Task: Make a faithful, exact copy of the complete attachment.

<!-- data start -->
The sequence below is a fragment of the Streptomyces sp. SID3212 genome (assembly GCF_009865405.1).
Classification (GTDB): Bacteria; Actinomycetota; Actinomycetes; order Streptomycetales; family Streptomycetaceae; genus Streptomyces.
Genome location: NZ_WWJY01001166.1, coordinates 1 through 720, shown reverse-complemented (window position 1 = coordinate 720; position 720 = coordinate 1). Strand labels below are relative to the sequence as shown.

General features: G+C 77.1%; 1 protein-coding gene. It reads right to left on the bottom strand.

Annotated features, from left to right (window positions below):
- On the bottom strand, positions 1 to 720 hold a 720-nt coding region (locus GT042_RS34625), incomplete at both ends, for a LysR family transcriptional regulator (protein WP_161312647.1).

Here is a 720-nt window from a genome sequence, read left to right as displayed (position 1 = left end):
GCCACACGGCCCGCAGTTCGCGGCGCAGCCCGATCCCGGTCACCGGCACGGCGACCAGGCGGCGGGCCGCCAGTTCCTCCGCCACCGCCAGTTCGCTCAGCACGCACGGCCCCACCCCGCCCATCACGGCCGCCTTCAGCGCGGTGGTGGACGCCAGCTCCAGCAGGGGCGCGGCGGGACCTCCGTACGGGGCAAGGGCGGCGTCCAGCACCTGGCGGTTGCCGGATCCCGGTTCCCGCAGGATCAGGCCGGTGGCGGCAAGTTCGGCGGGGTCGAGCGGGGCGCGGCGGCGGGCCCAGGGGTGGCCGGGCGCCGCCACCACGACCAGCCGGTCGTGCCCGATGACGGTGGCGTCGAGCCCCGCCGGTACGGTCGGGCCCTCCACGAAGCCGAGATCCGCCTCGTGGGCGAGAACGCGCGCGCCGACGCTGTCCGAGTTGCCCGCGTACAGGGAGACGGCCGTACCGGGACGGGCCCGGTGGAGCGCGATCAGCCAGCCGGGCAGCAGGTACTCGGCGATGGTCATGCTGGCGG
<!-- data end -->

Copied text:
The sequence below is a fragment of the Streptomyces sp. SID3212 genome (assembly GCF_009865405.1).
Classification (GTDB): Bacteria; Actinomycetota; Actinomycetes; order Streptomycetales; family Streptomycetaceae; genus Streptomyces.
Genome location: NZ_WWJY01001166.1, coordinates 1 through 720, shown reverse-complemented (window position 1 = coordinate 720; position 720 = coordinate 1). Strand labels below are relative to the sequence as shown.

General features: G+C 77.1%; 1 protein-coding gene. It reads right to left on the bottom strand.

Annotated features, from left to right (window positions below):
- On the bottom strand, positions 1 to 720 hold a 720-nt coding region (locus GT042_RS34625), incomplete at both ends, for a LysR family transcriptional regulator (protein WP_161312647.1).

Here is a 720-nt window from a genome sequence, read left to right as displayed (position 1 = left end):
GCCACACGGCCCGCAGTTCGCGGCGCAGCCCGATCCCGGTCACCGGCACGGCGACCAGGCGGCGGGCCGCCAGTTCCTCCGCCACCGCCAGTTCGCTCAGCACGCACGGCCCCACCCCGCCCATCACGGCCGCCTTCAGCGCGGTGGTGGACGCCAGCTCCAGCAGGGGCGCGGCGGGACCTCCGTACGGGGCAAGGGCGGCGTCCAGCACCTGGCGGTTGCCGGATCCCGGTTCCCGCAGGATCAGGCCGGTGGCGGCAAGTTCGGCGGGGTCGAGCGGGGCGCGGCGGCGGGCCCAGGGGTGGCCGGGCGCCGCCACCACGACCAGCCGGTCGTGCCCGATGACGGTGGCGTCGAGCCCCGCCGGTACGGTCGGGCCCTCCACGAAGCCGAGATCCGCCTCGTGGGCGAGAACGCGCGCGCCGACGCTGTCCGAGTTGCCCGCGTACAGGGAGACGGCCGTACCGGGACGGGCCCGGTGGAGCGCGATCAGCCAGCCGGGCAGCAGGTACTCGGCGATGGTCATGCTGGCGG